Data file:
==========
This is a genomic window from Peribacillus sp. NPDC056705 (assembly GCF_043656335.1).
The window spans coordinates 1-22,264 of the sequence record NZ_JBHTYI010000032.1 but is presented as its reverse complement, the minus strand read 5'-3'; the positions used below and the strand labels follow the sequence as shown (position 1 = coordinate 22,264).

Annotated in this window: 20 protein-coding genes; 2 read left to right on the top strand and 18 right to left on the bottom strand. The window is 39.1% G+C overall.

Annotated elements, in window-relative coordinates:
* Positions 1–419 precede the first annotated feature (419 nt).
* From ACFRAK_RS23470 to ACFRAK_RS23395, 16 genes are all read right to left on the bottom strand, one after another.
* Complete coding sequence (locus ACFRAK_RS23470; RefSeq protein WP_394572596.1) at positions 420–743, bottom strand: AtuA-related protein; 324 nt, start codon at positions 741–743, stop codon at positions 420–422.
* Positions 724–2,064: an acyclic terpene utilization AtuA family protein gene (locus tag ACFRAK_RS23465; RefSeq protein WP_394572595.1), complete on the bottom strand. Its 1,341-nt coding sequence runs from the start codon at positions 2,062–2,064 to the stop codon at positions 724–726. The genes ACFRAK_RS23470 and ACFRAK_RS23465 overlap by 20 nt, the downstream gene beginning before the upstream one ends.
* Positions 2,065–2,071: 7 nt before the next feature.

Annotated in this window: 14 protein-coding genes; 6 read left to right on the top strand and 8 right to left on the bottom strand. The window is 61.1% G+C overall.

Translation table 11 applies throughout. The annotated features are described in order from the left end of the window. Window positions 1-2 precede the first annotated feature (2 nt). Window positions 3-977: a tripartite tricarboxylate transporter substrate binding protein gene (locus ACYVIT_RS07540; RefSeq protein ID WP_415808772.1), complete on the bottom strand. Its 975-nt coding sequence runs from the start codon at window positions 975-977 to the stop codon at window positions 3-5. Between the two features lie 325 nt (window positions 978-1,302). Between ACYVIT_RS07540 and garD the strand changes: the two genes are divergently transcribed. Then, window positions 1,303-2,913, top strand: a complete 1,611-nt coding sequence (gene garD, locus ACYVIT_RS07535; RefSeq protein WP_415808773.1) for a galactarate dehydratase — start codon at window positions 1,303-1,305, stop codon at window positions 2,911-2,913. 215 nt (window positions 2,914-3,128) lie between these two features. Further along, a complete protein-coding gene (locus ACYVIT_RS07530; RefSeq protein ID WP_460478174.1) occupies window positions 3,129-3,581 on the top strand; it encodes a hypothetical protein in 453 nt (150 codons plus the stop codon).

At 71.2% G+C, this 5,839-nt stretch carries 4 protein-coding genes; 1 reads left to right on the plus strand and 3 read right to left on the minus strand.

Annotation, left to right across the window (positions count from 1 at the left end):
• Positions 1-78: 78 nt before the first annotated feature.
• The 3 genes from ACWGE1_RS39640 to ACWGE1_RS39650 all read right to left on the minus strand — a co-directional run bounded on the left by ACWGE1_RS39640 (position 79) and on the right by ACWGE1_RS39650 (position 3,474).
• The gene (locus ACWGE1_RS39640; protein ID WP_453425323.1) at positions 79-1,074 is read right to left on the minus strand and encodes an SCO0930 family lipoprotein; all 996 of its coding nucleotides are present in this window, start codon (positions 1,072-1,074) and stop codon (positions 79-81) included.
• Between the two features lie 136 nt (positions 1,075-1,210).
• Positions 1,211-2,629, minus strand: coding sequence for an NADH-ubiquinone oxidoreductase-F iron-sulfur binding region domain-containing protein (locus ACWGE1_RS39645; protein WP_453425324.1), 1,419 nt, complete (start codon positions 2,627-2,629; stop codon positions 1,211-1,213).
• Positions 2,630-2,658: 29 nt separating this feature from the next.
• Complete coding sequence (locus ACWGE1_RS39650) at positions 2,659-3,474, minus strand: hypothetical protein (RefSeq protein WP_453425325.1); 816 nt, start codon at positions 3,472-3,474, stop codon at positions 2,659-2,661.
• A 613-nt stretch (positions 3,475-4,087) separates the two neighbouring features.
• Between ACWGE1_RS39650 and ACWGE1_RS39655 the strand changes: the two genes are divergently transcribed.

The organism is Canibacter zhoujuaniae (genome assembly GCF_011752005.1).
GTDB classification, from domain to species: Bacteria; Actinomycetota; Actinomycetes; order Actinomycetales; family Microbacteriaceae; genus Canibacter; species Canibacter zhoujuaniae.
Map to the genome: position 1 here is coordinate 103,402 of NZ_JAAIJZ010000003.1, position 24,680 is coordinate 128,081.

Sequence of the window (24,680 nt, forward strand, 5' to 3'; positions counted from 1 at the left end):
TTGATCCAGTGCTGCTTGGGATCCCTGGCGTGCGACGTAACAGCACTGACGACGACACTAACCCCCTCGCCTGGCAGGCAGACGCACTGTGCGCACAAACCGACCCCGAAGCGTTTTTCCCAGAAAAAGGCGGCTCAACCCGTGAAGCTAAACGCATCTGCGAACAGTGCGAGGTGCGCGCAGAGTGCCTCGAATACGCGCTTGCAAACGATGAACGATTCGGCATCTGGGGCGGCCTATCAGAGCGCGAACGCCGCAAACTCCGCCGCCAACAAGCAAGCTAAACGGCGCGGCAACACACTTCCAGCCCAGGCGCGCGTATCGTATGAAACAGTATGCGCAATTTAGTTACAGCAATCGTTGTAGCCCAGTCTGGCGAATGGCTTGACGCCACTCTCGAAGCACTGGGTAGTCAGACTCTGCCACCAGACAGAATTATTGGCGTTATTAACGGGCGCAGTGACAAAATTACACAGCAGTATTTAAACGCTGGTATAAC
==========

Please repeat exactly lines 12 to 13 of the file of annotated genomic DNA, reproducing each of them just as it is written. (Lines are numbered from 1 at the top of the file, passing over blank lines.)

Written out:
At 71.2% G+C, this 5,839-nt stretch carries 4 protein-coding genes; 1 reads left to right on the plus strand and 3 read right to left on the minus strand.

Annotation, left to right across the window (positions count from 1 at the left end):